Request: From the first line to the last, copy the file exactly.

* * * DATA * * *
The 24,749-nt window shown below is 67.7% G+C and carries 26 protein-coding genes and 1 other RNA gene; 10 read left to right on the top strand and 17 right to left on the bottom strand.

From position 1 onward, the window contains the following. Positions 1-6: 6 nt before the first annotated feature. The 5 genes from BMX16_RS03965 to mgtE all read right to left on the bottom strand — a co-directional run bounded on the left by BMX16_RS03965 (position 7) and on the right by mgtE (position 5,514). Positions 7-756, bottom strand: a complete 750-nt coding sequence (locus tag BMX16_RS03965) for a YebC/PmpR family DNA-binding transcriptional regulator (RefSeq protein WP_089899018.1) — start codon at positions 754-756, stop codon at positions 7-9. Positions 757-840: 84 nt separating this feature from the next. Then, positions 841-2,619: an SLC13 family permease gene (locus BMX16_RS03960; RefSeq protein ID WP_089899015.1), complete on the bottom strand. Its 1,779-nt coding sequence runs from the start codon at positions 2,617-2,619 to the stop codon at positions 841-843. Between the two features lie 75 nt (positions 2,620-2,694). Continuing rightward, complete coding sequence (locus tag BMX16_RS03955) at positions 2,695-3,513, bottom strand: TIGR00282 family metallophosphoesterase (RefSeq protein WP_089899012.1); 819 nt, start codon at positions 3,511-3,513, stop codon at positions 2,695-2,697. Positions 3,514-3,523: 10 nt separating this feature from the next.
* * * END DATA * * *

The 24,749-nt window shown below is 67.7% G+C and carries 26 protein-coding genes and 1 other RNA gene; 10 read left to right on the top strand and 17 right to left on the bottom strand.

From position 1 onward, the window contains the following. Positions 1-6: 6 nt before the first annotated feature. The 5 genes from BMX16_RS03965 to mgtE all read right to left on the bottom strand — a co-directional run bounded on the left by BMX16_RS03965 (position 7) and on the right by mgtE (position 5,514). Positions 7-756, bottom strand: a complete 750-nt coding sequence (locus tag BMX16_RS03965) for a YebC/PmpR family DNA-binding transcriptional regulator (RefSeq protein WP_089899018.1) — start codon at positions 754-756, stop codon at positions 7-9. Positions 757-840: 84 nt separating this feature from the next. Then, positions 841-2,619: an SLC13 family permease gene (locus BMX16_RS03960; RefSeq protein ID WP_089899015.1), complete on the bottom strand. Its 1,779-nt coding sequence runs from the start codon at positions 2,617-2,619 to the stop codon at positions 841-843. Between the two features lie 75 nt (positions 2,620-2,694). Continuing rightward, complete coding sequence (locus tag BMX16_RS03955) at positions 2,695-3,513, bottom strand: TIGR00282 family metallophosphoesterase (RefSeq protein WP_089899012.1); 819 nt, start codon at positions 3,511-3,513, stop codon at positions 2,695-2,697. Positions 3,514-3,523: 10 nt separating this feature from the next.